Ostensibly today any US Citizen 18 years of age or older can cast a ballot in a federal election. Realistically, there are many exceptions to this generalized principle, including some "legitimate" exceptions according to the federal government. Congress has enacted legislation to try and curb illegal voter suppression tactics. The Supreme Court has occasionally ruled to protect marginalized groups from targeted suppression. Still, there are many quasi-legal restrictions adopted in states to limit voter access today. While some voter suppression tactics are being challenged in the courts, many features of our voting system inherently discriminate against racial minorities, non-English speakers, economically precarious people, and incarcerated individuals among many others.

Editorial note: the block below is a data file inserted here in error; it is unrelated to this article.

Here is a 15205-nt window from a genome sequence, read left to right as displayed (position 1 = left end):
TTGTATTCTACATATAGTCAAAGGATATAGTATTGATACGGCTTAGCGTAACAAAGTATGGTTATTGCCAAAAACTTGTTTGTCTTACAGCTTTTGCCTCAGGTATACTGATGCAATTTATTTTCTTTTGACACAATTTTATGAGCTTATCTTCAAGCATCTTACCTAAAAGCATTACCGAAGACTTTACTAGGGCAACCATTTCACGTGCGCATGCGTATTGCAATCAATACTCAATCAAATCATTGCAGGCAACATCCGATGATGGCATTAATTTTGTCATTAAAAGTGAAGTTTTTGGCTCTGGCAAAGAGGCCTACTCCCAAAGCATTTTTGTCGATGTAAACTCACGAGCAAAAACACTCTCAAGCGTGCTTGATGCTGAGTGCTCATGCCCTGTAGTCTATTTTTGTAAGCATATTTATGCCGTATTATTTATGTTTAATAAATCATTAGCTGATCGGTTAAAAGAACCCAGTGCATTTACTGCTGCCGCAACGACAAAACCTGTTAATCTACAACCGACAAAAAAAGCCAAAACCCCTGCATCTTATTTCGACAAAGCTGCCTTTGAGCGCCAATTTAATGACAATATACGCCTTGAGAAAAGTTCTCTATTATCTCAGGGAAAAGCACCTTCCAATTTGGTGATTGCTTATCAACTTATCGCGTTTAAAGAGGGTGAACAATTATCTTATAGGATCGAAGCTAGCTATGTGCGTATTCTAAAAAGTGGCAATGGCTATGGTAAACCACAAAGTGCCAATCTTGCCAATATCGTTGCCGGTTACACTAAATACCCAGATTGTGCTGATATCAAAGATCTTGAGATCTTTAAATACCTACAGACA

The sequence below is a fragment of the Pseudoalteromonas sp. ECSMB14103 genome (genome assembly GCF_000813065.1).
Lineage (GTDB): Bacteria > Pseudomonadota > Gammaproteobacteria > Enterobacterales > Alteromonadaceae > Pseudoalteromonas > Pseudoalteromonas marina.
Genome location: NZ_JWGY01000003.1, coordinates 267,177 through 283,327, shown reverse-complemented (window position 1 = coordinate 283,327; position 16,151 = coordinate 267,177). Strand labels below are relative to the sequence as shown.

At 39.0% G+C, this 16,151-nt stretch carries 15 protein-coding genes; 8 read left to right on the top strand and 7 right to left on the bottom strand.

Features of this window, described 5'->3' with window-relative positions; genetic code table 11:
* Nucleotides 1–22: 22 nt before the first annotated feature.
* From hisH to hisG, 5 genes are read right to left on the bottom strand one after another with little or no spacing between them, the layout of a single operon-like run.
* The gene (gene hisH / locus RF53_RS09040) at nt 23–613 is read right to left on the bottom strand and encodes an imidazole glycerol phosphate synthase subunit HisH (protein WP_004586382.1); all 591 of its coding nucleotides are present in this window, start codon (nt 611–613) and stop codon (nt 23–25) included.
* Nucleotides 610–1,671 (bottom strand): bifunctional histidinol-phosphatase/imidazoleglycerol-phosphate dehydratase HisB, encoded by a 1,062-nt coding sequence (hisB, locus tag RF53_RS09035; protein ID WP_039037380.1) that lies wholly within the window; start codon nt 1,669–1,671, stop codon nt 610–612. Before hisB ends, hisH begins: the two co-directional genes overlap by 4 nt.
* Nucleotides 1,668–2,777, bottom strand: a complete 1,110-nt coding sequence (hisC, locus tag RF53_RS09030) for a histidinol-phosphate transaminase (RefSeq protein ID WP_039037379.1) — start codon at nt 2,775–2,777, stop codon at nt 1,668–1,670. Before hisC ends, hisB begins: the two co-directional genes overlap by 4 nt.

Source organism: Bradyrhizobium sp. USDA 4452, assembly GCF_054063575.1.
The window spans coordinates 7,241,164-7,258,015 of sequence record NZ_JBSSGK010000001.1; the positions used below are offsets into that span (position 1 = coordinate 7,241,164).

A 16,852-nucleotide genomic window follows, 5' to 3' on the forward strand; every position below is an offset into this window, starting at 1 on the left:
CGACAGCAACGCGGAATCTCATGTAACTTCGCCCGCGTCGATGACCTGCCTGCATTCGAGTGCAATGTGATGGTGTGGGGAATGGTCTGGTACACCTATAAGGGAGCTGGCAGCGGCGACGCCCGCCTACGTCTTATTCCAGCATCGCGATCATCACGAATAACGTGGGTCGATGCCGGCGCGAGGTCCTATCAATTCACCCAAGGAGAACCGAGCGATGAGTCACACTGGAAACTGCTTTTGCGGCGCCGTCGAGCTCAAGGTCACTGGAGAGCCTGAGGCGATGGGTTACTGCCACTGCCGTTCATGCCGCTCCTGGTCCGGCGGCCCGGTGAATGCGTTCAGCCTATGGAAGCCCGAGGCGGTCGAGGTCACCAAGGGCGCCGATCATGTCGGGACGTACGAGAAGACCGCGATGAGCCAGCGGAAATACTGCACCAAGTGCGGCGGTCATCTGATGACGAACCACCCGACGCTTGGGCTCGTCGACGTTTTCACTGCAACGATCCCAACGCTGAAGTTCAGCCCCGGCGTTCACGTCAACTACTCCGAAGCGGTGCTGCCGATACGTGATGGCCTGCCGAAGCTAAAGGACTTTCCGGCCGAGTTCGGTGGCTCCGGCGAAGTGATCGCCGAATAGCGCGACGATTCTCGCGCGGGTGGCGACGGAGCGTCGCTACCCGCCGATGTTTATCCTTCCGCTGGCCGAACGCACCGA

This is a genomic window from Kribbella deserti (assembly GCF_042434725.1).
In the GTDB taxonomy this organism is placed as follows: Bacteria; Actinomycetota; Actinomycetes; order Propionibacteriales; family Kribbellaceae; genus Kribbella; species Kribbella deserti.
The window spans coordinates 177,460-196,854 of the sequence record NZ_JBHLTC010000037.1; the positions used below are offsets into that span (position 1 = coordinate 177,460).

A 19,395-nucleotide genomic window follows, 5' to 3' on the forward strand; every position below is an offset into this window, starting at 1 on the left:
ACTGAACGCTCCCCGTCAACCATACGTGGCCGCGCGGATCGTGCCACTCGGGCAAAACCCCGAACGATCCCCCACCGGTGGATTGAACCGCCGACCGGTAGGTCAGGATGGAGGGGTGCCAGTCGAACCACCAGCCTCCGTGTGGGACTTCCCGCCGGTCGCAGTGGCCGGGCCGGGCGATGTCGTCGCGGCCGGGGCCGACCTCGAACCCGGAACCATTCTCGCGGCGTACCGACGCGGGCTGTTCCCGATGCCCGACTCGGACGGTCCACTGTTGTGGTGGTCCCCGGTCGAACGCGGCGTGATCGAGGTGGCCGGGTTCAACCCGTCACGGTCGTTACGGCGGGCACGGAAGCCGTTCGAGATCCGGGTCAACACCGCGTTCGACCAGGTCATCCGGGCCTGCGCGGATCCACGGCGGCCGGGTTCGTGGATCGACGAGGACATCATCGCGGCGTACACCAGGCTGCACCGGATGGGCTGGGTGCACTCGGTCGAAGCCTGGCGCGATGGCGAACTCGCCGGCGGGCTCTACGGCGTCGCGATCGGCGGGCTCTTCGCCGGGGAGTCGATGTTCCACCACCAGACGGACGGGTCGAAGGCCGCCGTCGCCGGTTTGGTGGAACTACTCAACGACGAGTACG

As outlined in The State of Voting Rights by Gilda R. Daniels, some current voter suppression tactics include:
Other obstacles related to casting a ballot
Voter suppression tactics in the United States have been wide ranging and devastating to the democratic project. Strategies to repress enfranchisement in the United States continue to evolve and challenge the understanding that one citizen has one vote. Some key historical voter suppression tactics used historically to disenfranchise Black Americans include: